Marrakech, Morocco, 22 February 2012, published on 20 Apr 2012.

Environmental Sanitation
Bindheshwar Pathak is an Indian sociologist. He is the founder of Sulabh International, an India-based social service organization which works to promote human rights, environmental sanitation, non-conventional sources of energy, waste management and social reforms through education. His work is considered one of the pioneer in social reform especially in the field of sanitation and hygiene. He received various national and international awards for his work with this organization.

Rock Creek Advanced Wastewater Treatment Facility
The Rock Creek Facility, located at 3235 SW River Road in Hillsboro, Oregon, provides wastewater treatment for the City of Hillsboro, portions of Beaverton, Aloha, and unincorporated Washington County. The Rock Creek, Hillsboro and Forest Grove facilities are connected by pipeline and are integrated. This expands the operational options available to the west basin facilities.
The Rock Creek facility provides advanced treatment, including phosphorous and ammonia-nitrogen nutrient removal, and effluent filtration. Rock Creek provides Level IV effluent for irrigation water for public application. Biosolids streams from the Hillsboro and Forest Grove facilities as well as a portion of these plants' influent flow are treated at Rock Creek. Biosolids are digested, processed, and dewatered at the facility. These biosolids are then land applied.

The System Improvement Process
SIP was developed to solve any difficult large-scale social problem. This includes the "excessive humiliation problem." Systems Engineer Jack Harich invites all researchers to study SIP (in a personal message, 15th January 2013).

Empathy Lacking among Medical Students
A longitudinal study of over 450 medical students at Jefferson Medical College revealed a significant decline in empathy at the end of the third year, which persisted until graduation. The researchers found it "ironic that the erosion of empathy occurs during a time when the curriculum is shifting toward patient-care activities… when empathy is most essential."...

Mistrust Puts Pharmaceutical Industry in the Spotlight
Special Report by EurActiv, 4 October, 2012
The European healthcare system is struggling to cope with low levels of transparency and trust in the pharmaceutical sector, according to 97% of doctors, industry professionals and policymakers attending a workshop at the Gastein Health Forum yesterday...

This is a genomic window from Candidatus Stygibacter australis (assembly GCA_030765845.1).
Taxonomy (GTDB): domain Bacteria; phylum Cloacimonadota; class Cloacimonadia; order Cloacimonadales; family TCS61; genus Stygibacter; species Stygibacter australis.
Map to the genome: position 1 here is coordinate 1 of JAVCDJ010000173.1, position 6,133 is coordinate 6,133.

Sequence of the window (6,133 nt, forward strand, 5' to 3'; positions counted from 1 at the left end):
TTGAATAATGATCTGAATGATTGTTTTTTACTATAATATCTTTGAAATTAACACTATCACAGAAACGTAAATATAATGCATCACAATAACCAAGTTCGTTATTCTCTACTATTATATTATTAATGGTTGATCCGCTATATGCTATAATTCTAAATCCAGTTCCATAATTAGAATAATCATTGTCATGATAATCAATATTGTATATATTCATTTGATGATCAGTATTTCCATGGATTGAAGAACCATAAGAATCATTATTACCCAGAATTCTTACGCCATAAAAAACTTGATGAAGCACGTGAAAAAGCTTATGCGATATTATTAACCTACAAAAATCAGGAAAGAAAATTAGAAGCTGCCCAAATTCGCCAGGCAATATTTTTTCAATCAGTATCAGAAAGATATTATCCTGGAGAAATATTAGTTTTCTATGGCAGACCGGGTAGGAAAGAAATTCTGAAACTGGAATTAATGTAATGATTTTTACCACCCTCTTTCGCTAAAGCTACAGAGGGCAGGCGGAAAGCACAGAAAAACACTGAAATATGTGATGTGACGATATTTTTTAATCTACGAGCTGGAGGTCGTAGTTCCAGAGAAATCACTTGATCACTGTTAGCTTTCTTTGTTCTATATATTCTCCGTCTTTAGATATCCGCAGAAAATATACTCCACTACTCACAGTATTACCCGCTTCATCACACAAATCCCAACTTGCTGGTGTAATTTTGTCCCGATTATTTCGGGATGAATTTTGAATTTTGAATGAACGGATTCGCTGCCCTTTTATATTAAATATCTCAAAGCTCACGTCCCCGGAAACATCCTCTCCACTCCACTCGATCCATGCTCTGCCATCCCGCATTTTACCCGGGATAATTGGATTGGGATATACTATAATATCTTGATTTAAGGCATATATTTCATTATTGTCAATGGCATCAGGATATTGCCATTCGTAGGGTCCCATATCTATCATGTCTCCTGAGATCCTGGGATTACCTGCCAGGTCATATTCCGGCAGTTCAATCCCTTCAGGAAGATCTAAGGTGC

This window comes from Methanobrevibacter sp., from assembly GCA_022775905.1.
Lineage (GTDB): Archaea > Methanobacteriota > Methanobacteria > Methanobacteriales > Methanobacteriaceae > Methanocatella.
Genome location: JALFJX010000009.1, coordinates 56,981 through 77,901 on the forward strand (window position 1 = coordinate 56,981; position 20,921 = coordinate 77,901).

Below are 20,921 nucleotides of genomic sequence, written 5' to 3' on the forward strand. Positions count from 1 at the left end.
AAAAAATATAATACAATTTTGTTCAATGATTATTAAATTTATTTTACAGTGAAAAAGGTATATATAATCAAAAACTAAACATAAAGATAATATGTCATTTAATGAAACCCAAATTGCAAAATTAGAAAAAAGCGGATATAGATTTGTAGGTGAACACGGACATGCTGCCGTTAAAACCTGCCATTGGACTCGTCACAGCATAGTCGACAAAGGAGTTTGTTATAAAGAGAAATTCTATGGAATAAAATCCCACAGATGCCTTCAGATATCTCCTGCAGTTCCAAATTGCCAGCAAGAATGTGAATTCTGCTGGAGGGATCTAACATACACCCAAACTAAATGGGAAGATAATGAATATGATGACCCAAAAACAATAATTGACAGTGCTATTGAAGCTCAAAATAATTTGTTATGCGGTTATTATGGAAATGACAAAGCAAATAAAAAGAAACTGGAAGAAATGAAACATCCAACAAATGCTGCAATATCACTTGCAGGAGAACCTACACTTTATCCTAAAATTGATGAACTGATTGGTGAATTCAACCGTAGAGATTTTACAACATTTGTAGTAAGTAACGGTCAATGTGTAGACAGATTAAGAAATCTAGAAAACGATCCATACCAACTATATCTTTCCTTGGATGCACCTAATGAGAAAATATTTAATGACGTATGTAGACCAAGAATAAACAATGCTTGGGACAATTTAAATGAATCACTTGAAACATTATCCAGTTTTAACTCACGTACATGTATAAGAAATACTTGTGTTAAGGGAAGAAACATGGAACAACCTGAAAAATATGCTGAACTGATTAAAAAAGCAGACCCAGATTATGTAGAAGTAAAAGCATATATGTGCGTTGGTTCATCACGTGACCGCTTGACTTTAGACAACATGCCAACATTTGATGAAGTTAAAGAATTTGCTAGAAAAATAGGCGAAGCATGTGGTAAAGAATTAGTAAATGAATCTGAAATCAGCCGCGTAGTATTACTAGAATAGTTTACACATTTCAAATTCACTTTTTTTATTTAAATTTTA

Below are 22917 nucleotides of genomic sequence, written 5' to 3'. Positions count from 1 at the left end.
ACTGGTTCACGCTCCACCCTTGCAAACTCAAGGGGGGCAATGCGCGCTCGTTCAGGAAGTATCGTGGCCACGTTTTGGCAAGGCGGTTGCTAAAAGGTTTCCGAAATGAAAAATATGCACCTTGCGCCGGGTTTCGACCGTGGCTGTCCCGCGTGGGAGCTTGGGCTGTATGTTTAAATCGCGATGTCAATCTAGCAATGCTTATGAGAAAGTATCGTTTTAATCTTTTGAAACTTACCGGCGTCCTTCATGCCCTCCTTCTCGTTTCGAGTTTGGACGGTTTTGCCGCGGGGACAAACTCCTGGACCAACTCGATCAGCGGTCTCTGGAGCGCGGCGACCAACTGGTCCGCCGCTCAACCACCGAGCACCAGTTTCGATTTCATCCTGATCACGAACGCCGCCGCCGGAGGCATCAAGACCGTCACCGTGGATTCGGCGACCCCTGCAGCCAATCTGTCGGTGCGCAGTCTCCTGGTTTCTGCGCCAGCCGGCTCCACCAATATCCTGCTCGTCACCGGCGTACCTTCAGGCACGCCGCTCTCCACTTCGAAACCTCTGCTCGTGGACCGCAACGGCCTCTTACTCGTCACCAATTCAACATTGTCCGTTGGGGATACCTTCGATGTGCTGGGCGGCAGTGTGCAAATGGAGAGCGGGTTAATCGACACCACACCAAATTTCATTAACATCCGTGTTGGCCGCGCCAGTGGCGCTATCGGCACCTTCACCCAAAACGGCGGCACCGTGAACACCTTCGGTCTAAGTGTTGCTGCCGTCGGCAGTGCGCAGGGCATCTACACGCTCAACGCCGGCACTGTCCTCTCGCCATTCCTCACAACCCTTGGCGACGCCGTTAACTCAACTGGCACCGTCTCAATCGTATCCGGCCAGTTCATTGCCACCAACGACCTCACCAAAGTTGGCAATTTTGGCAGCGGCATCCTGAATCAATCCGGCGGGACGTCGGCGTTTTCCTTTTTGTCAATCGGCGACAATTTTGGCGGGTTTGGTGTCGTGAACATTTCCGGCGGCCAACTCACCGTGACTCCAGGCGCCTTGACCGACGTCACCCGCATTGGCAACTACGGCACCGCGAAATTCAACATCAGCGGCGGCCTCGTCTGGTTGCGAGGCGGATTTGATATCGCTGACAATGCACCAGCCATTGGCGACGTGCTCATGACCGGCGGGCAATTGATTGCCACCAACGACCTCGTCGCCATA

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Right to Health
Wemos is working to create a world in which the right to health is guaranteed for every man, woman and child. A world in which the conditions for a healthy life are present and in which everyone has equal access to healthcare. A world in which governments fulfil their obligation to respect, protect and realize the right to health. This is the vision that inspires our mission..
Wemos influences international policy in such a way that the right to health is respected, protected and promoted. In doing so, we devote special attention to vulnerable sections of society. Wemos contributes to changes aimed at making structural improvements in health. We advocate:
• ethical conduct,
• coherent policy and
• equal access to care.
Overall objective:
Wemos’ objective is to draw the government’s attention to its obligation to respect, protect and realize the right to health. Taking our themes as the basis, we present practical proposals for policy improvements which will advance the health situation worldwide. Where necessary, Wemos also addresses other parties, such as companies and international institutions.
Right to health:
The right to health is expressly included in various charters and treaties, including the Universal Declaration of Human Rights. This means that the necessary conditions for a healthy and productive life, such as affordable care and good nutrition, should be available worldwide. Read more about the right to health.

4 Decades on, U.S. Starts Cleanup of Agent Orange in Vietnam
By Thomas Fuller, August 9, 2012
Forty years after the United States stopped spraying herbicides in the jungles of Southeast Asia in the hopes of denying cover to Vietcong fighters and North Vietnamese troops, an air base here is one of about two dozen former American sites that remain polluted with an especially toxic strain of dioxin, the chemical contaminant in Agent Orange that has been linked to cancers, birth defects and other diseases... Read more.

Hospital Chain Inquiry Cited Unnecessary Cardiac Work
By Reed Abelson and Julie Creswell, August 6, 2012